Wednesday, August 5, 2020

Avacta Group partners with Swiss life sciences firm

Avacta Group, the biopharma business based in Wetherby and Cambridge, has partnered with Swiss life sciences company Selexis to develop a clinical candidate to human trials.

Together, the two companies will develop the Chinese hamster ovary cell line that will be used to manufacture Avacta’s first Affirmer clinical candidate for first-time-in-human clinical trials.

Avacta says this “major milestone” means its on track to submit applications for an Affirmer PD-L1 inhibitor for investigational new drug application and clinical trial approval by the end of 2020.

Avacta’s first clinical candidate will be against PD-L1, a clinically validated immune checkpoint that plays an important role in the tumour escape mechanism in cancer.

The lead molecule (AVA004) is a potent PD-L1 antagonist that has been engineered with an Fc domain for half-life extension.

Avacta has demonstrated the preclinical efficacy of AVA004 in syngeneic and xenograft mouse models and it compares favourably to approved monoclonal antibodies such as Imfinzi, Tecentriq and Bavencio at the doses administered.

“The strategic partnership with Selexis allows Avacta to access the technology and know-how to develop high-expressing CHO cell lines as well as the extensive experience of developing a range of Fc fusion proteins for clinical manufacturing,” said Alastair Smith, Avacta Group CEO.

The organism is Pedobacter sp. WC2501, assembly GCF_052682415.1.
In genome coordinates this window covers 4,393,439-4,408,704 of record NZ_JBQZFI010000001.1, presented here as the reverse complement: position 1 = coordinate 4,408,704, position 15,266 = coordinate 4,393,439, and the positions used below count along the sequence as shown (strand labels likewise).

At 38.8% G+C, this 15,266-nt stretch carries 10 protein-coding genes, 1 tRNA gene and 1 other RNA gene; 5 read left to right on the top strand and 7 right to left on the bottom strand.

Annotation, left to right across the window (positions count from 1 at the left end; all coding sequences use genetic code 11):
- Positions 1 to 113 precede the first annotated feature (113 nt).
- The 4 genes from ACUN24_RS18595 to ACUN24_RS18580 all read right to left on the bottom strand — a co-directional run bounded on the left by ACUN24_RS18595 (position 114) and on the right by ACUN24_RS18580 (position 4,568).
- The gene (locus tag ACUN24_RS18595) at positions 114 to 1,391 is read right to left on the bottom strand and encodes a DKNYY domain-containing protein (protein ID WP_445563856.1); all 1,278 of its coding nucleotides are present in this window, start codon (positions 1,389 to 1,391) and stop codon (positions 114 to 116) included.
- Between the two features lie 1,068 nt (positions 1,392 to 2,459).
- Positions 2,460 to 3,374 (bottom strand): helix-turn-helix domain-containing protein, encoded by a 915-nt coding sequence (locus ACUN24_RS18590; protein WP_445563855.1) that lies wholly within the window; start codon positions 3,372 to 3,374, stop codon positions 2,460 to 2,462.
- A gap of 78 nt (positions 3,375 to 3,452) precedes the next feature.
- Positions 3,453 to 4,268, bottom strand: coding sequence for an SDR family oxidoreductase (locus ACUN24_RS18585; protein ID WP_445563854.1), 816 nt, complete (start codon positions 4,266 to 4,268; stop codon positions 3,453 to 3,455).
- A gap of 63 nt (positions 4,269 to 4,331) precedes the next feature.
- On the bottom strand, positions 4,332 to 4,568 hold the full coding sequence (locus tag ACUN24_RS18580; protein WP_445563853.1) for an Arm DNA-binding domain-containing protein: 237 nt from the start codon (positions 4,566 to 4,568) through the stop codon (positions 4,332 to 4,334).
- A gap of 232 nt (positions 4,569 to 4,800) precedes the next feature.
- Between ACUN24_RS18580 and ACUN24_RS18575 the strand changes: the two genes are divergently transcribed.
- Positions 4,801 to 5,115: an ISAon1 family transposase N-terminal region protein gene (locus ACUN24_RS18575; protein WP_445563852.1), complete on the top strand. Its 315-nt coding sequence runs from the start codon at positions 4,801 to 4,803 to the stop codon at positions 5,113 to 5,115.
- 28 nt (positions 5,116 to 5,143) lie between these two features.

“These cell lines are the essential basis of clinical manufacturing of AVA004 and this partnership supports Avacta’s strategy to demonstrate safety and tolerability of the Affimer platform in humans with a planned IND/CTA by the end of 2020.

“The ultimate aim is to combine AVA004 with other Affimer checkpoint modulators in bispecific cancer immunotherapies, and with novel chemotherapies as drug conjugates and combination therapies utilising proprietary tumour microenvironment targeting chemistry.

“These approaches seek to combine modulation of the adaptive immune response with stimulation of the innate immune system, with the aim of improving the clinical outcome for the sizeable proportion of solid tumour patients having “cold” tumours that do not respond to checkpoint inhibitors alone.”

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